Gilly Carr

Dr Gilly Carr is a Senior Lecturer and Academic Director in Archaeology at the University of Cambridge Institute of Continuing Education; she is also a Fellow and Director of Studies in Archaeology at St Catharine’s College. Recent publications include Victims of Nazism in the Channel Islands: A legitimate heritage? (Bloomsbury Academic 2019), Protest, Defiance and Resistance in the Channel Islands: German Occupation 1940-45 (co-authored, Bloomsbury Academic 2015), and Legacies of Occupation: Heritage, Memory and Archaeology in the Channel Islands (Springer 2014). She has been a member of the UK delegation of IHRA since 2016.


'Combatting collective amnesia: digital heritage and the Channel Islands'

Abstract of presentation for Holocaust Studies in the Digital Age. What’s New? on 2 July 2019

Sophisticated and high-budget advances in Holocaust research in a digital age undoubtedly open up the field in all sorts of new and exciting ways, yet there is still an important role for what we might perceive to be simpler, lower budget or even ‘traditional’ digital projects. Many of these contain stalwart, established features, such as mapping, victim biographies, social media, and the display of original documents, but it would be a mistake to assume that such workhorse models are not making the same impact today as their more complex cousins.

This paper showcases the newly completed Frank Falla Archive (, which carries victim and survivor testimonies of Nazi persecution and the Holocaust for Channel Islanders deported to Nazi prisons, labour and concentration camps. This website, with its associated social media pages, has constructed for first time the full wartime stories of every deported person from the only part of the British Isles to be occupied by German forces during WWII. The absence of these narratives in any real sense in the Channel Islands has led, over the decades, to amnesia and denial among the general population. As survivors did not pass on the full details of their stories to their families, and very few memoirs were ever written, the stories have, for the most part, dropped out of collective memory and heritage. Yet the Frank Falla Archive and its discoveries has led to a sharp reversal and a rehabilitation of victims and survivors in local memory.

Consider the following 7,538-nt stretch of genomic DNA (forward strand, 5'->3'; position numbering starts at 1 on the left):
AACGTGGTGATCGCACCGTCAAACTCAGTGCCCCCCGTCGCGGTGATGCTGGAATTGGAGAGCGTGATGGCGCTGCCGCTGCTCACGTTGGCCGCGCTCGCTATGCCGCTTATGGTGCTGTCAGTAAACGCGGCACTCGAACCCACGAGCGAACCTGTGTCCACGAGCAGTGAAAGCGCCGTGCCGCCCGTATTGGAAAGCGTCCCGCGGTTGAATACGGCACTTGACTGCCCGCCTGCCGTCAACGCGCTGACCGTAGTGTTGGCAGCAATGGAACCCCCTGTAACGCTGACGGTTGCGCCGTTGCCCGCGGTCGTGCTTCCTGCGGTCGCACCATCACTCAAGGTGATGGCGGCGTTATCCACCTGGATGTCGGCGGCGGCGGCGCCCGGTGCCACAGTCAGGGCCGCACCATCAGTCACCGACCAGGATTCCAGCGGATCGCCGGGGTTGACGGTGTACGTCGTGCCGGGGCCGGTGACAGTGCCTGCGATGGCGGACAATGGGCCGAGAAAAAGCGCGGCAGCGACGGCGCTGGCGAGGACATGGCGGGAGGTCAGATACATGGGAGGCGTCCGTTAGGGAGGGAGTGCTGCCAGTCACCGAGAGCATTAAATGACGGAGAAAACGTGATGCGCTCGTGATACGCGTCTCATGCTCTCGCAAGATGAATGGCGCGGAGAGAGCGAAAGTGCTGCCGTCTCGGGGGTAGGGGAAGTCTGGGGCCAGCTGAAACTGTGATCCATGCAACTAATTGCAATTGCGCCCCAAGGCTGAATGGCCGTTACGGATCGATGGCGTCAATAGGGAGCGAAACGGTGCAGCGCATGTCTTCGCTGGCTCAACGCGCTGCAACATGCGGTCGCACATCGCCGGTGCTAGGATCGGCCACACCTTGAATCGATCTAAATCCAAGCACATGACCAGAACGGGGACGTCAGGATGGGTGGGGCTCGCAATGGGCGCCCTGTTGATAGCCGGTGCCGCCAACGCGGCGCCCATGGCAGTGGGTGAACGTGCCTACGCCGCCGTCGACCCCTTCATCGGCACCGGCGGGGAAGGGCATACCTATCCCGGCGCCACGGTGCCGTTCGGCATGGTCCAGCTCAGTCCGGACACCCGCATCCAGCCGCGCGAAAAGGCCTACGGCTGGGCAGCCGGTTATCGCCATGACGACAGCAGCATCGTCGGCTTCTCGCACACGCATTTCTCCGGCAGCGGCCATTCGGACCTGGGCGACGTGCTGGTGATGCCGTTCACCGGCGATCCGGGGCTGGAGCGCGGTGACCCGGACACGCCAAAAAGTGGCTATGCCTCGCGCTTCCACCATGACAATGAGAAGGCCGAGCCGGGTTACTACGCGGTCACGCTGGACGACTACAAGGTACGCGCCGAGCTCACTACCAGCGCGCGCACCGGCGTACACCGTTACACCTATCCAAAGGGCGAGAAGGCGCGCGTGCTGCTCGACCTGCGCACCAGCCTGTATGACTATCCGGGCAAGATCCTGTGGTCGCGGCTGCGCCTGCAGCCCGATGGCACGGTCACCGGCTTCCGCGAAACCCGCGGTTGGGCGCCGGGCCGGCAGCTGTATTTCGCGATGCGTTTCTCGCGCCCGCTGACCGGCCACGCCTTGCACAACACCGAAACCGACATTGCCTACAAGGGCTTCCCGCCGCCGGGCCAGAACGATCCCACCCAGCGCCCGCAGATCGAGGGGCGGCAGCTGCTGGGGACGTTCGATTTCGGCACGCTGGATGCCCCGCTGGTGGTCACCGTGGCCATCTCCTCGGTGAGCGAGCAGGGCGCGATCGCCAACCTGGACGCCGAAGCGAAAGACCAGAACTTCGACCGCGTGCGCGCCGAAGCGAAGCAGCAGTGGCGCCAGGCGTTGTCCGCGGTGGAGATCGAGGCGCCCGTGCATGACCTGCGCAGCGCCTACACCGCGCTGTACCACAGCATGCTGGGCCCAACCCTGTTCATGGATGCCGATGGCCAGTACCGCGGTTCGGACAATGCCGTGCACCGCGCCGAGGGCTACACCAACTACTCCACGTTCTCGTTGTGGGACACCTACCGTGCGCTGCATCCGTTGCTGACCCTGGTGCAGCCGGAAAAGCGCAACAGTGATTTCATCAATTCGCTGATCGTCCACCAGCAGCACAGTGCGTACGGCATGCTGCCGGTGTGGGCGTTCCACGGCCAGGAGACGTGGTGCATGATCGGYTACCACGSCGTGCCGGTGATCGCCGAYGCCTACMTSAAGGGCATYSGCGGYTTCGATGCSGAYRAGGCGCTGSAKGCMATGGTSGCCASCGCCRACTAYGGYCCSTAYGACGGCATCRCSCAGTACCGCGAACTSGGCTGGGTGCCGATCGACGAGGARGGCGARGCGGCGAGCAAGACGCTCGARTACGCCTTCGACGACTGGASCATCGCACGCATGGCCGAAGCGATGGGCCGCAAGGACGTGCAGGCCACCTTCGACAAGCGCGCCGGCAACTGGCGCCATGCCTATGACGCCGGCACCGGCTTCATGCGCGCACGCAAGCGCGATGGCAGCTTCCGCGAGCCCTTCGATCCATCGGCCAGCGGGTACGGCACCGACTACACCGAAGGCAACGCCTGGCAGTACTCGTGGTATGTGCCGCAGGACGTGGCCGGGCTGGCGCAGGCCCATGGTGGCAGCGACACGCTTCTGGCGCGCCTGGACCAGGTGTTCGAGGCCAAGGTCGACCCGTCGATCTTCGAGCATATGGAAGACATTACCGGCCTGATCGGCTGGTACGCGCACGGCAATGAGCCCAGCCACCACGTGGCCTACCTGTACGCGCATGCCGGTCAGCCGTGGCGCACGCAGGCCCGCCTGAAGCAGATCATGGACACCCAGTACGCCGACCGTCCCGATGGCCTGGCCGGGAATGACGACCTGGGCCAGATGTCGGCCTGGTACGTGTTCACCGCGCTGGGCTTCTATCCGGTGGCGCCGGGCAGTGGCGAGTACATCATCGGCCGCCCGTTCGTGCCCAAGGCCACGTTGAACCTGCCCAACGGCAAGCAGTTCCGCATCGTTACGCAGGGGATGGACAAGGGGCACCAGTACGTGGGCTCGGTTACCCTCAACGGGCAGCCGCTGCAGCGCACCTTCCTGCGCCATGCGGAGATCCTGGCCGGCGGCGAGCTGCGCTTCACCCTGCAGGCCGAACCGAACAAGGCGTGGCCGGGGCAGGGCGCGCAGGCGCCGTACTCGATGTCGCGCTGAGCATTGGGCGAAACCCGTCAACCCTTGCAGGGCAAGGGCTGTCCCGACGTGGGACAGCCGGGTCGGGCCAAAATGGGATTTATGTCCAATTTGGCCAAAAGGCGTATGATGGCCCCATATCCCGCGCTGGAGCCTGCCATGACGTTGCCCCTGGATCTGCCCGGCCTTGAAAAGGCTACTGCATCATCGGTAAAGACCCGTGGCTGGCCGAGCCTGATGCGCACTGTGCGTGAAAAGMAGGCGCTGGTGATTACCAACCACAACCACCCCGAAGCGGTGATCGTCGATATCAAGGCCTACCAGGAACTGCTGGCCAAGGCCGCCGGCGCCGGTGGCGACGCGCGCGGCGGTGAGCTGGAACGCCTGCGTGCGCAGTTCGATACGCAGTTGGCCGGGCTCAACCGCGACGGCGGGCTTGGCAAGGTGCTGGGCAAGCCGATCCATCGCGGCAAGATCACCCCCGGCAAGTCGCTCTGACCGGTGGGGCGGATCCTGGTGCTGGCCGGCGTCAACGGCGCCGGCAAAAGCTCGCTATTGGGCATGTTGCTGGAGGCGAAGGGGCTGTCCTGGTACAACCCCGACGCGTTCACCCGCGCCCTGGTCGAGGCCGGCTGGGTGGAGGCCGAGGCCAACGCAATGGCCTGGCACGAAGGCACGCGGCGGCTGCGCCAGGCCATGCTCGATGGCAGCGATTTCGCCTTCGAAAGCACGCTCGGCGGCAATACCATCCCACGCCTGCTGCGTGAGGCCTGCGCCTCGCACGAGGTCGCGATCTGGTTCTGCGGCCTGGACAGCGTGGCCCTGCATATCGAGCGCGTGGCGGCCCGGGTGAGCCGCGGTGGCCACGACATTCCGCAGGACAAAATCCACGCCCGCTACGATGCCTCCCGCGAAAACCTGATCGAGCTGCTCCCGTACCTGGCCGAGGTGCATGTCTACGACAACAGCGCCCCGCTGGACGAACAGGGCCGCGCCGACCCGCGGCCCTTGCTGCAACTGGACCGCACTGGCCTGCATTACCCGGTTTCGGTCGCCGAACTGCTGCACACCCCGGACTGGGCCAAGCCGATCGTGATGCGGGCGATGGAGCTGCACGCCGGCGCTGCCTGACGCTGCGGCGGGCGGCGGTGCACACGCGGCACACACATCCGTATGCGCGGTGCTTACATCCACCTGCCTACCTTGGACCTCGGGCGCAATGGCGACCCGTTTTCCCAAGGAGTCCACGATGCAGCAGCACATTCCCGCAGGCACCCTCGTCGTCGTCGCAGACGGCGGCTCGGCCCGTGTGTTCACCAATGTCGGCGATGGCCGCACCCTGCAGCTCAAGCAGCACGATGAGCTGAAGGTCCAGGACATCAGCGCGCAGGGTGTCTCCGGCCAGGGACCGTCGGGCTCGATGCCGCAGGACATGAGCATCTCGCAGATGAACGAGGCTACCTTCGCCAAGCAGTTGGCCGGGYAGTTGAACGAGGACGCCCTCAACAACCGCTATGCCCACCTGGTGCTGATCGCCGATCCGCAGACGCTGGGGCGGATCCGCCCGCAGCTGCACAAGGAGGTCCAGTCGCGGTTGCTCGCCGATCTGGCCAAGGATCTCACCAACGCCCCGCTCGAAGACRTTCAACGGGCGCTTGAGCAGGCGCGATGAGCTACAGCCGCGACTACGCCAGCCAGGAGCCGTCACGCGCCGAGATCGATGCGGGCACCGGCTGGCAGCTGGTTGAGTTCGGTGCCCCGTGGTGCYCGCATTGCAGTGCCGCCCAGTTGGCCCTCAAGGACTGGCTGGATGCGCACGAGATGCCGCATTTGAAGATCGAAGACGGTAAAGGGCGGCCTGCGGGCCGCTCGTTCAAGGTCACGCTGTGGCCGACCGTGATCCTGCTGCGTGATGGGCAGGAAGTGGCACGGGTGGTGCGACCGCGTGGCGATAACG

This work has not been without its detractors, who would rather cling to older narratives which focus on liberation day and German bunker architecture. However, the impact of the website, and its very popular social media posts which reach thousands of islanders weekly, has resulted in nothing less than a return of a lost history, lost graves and forgotten victims to their families and their rightful owners.

Gilly Carr 
University of Cambridge